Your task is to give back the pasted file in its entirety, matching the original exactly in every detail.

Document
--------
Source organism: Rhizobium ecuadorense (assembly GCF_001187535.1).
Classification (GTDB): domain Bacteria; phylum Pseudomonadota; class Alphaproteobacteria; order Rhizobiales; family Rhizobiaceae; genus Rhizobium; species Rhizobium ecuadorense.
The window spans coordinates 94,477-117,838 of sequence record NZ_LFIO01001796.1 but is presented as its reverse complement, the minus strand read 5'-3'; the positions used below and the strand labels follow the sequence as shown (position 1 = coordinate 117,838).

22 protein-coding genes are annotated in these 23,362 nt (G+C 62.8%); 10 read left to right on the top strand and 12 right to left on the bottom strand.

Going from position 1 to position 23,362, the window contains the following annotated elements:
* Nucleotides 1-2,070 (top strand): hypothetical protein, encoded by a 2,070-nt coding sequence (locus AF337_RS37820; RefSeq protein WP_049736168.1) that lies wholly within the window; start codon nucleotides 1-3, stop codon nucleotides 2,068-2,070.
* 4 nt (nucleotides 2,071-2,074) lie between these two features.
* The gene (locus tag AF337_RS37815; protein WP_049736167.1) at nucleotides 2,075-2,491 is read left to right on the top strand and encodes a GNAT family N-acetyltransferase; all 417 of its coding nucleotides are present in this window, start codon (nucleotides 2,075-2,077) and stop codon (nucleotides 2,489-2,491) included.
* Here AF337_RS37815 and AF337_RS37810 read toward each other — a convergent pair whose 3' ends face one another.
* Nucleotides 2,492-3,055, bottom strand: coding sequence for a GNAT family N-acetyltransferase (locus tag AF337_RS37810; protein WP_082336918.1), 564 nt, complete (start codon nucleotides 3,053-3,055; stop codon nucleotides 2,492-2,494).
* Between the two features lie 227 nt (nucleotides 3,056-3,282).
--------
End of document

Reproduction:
Source organism: Rhizobium ecuadorense (assembly GCF_001187535.1).
Classification (GTDB): domain Bacteria; phylum Pseudomonadota; class Alphaproteobacteria; order Rhizobiales; family Rhizobiaceae; genus Rhizobium; species Rhizobium ecuadorense.
The window spans coordinates 94,477-117,838 of sequence record NZ_LFIO01001796.1 but is presented as its reverse complement, the minus strand read 5'-3'; the positions used below and the strand labels follow the sequence as shown (position 1 = coordinate 117,838).

22 protein-coding genes are annotated in these 23,362 nt (G+C 62.8%); 10 read left to right on the top strand and 12 right to left on the bottom strand.

Going from position 1 to position 23,362, the window contains the following annotated elements:
* Nucleotides 1-2,070 (top strand): hypothetical protein, encoded by a 2,070-nt coding sequence (locus AF337_RS37820; RefSeq protein WP_049736168.1) that lies wholly within the window; start codon nucleotides 1-3, stop codon nucleotides 2,068-2,070.
* 4 nt (nucleotides 2,071-2,074) lie between these two features.
* The gene (locus tag AF337_RS37815; protein WP_049736167.1) at nucleotides 2,075-2,491 is read left to right on the top strand and encodes a GNAT family N-acetyltransferase; all 417 of its coding nucleotides are present in this window, start codon (nucleotides 2,075-2,077) and stop codon (nucleotides 2,489-2,491) included.
* Here AF337_RS37815 and AF337_RS37810 read toward each other — a convergent pair whose 3' ends face one another.
* Nucleotides 2,492-3,055, bottom strand: coding sequence for a GNAT family N-acetyltransferase (locus tag AF337_RS37810; protein WP_082336918.1), 564 nt, complete (start codon nucleotides 3,053-3,055; stop codon nucleotides 2,492-2,494).
* Between the two features lie 227 nt (nucleotides 3,056-3,282).